February 16, 2009
I see a sign ahead. It reads Paulina Lake Lodge – 1 ¼ miles. I take a deep sight of relief; I can do this. It is Saturday afternoon; the morning was spent at Mt. Bachelor Nordic Center, teaching lessons followed by a 2+ hour skate ski around the middle and lower trails.
I am still in my skate boots, it is 4:00pm, on my back is a pack that must weight close to 30 pounds. It didn’t feel that heavy when I loaded it into the car this morning. I am skating up the snowmobile “groomed” road that leaves 10 miles sno-park toward Paulina Lake Resort. Ben and a group of friends have been there since Friday night. They offered to pick me up at the parking lot at 5pm and take me into the cabin on a snow-mobile. I choose to skate. I question my decision briefly and then the quiet tranquility is suddenly interrupted by the 4th or 5th group of engine revving snowmobiles I have encountered thus far. Skating was the right decision; I don’t like riding on those things.
I make it to the cabin and smile to myself… I have successfully worn myself out. I open the door to feel the warm, woodstove air touch my face. The sense of warmth envelopes my whole body as I step inside.
I have been looking forward to this weekend for some time now; a trip out of town, no phone, no computer, no work, just friends, and snow; a full moon and perhaps some whiskey.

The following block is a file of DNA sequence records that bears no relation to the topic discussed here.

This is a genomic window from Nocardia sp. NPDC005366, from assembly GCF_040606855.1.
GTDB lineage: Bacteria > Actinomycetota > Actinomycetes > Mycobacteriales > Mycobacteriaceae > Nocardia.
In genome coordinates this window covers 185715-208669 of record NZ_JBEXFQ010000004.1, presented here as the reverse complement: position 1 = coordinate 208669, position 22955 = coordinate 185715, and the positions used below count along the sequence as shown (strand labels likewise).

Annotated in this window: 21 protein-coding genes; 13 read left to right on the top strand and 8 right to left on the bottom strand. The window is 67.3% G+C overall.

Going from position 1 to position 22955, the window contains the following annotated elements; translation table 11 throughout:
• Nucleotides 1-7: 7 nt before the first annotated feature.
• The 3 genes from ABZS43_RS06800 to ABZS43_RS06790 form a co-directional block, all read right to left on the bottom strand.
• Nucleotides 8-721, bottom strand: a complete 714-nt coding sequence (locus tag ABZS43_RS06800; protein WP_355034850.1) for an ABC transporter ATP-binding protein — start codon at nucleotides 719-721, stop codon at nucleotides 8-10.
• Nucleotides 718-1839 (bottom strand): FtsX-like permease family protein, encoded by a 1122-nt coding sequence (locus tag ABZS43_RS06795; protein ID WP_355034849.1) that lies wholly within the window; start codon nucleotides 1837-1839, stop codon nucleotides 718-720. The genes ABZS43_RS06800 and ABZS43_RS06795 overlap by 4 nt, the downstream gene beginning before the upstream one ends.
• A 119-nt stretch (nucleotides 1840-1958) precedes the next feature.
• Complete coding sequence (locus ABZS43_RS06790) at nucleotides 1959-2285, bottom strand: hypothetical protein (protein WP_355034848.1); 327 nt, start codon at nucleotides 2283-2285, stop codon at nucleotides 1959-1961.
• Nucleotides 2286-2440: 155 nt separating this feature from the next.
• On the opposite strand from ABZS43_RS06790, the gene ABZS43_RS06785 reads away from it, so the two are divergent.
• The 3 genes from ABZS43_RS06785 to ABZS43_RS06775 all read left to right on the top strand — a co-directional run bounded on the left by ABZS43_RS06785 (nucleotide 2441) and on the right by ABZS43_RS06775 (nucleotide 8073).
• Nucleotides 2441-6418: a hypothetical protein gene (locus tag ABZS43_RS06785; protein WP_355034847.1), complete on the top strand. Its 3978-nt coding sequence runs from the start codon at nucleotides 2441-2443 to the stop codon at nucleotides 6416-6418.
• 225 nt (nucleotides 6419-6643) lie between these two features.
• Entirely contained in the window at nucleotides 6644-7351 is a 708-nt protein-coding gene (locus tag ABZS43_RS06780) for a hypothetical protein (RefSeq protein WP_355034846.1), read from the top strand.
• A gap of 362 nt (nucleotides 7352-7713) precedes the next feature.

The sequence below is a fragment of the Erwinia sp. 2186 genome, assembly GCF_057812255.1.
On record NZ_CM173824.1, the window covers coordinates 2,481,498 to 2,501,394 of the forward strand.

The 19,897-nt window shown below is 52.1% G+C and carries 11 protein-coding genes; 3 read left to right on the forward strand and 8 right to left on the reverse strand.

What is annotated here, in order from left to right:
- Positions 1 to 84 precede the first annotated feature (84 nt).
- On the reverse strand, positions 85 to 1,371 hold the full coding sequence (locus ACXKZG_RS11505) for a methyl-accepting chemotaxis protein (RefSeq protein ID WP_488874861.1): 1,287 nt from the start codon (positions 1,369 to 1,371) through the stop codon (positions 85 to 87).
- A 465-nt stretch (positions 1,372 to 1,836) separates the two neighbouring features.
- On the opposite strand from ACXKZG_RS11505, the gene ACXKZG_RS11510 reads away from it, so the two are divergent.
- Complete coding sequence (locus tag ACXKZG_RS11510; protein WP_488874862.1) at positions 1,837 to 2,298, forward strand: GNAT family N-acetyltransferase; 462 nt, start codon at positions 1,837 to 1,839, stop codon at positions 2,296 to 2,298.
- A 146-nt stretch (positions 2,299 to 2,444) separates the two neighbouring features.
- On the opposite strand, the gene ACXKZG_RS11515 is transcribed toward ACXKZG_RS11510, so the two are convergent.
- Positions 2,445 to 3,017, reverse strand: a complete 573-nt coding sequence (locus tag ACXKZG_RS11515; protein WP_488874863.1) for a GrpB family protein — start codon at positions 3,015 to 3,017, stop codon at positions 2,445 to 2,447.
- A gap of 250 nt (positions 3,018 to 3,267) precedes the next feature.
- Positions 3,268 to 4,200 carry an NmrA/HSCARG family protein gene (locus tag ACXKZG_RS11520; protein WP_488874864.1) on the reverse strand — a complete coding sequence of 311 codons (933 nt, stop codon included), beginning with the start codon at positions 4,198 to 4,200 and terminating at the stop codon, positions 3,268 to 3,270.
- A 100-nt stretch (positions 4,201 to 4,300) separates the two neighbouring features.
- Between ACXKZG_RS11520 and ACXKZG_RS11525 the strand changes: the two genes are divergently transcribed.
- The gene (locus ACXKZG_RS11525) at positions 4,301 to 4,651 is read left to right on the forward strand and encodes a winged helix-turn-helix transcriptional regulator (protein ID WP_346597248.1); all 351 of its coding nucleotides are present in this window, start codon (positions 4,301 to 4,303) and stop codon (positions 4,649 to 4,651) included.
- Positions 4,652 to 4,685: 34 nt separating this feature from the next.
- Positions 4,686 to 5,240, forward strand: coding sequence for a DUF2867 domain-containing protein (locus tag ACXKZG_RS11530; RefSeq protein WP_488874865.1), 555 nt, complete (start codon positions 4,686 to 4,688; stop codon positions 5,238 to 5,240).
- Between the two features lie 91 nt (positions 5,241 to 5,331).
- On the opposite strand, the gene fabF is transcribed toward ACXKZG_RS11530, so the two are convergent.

As the moon rose we ventured out on the frozen lake laying just out side of cabin door. The Nordic boots went back on and we skied out onto the fresh, untracked snow. The moon was so bright there was no need for artificial light. We stopped on occasion to take a sip from the flask, warming ourselves from the inside out.
We slept well that night, waking to brilliant sun and blue sky. French toast and real maple syrup fuels us for a day of backcountry skiing. Skinning out to the far left bowls below the towering cathedral of Paulina Peak, we found only wind-effected snow. We skied anyway. Along the ridges we found ice and exposed rock, we skied down through the trees instead.
The sun slipped behind a cloud, the breeze picked up and I zipped my jacket. We made our way back to the cabin, only to pack up the last of our things and head back down the road to where our cars awaited. A few snowmobiles provided transport for the majority of our stuff (they come in handy once in awhile) and we again adorned the Nordic gear for the ski out.
At the cars we hugged each other, already marking our calendars for next year, same weekend. The snow had been rotten, the skiing less than excellent, but as we drove home and reveled in the laughter we had all shared, I realized it wasn’t about the snow, or the skiing, or what line you took down from the top. It was about friends and freedom and the celebration of just how lucky we are.